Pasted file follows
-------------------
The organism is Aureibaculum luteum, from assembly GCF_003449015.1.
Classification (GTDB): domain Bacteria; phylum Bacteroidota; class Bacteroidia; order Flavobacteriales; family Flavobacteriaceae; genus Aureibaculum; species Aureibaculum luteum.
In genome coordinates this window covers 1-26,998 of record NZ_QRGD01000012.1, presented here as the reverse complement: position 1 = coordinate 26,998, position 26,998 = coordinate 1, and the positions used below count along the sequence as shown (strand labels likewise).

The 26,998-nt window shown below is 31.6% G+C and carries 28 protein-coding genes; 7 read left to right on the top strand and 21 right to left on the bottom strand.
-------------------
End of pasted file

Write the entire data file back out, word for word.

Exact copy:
The organism is Aureibaculum luteum, from assembly GCF_003449015.1.
Classification (GTDB): domain Bacteria; phylum Bacteroidota; class Bacteroidia; order Flavobacteriales; family Flavobacteriaceae; genus Aureibaculum; species Aureibaculum luteum.
In genome coordinates this window covers 1-26,998 of record NZ_QRGD01000012.1, presented here as the reverse complement: position 1 = coordinate 26,998, position 26,998 = coordinate 1, and the positions used below count along the sequence as shown (strand labels likewise).

The 26,998-nt window shown below is 31.6% G+C and carries 28 protein-coding genes; 7 read left to right on the top strand and 21 right to left on the bottom strand.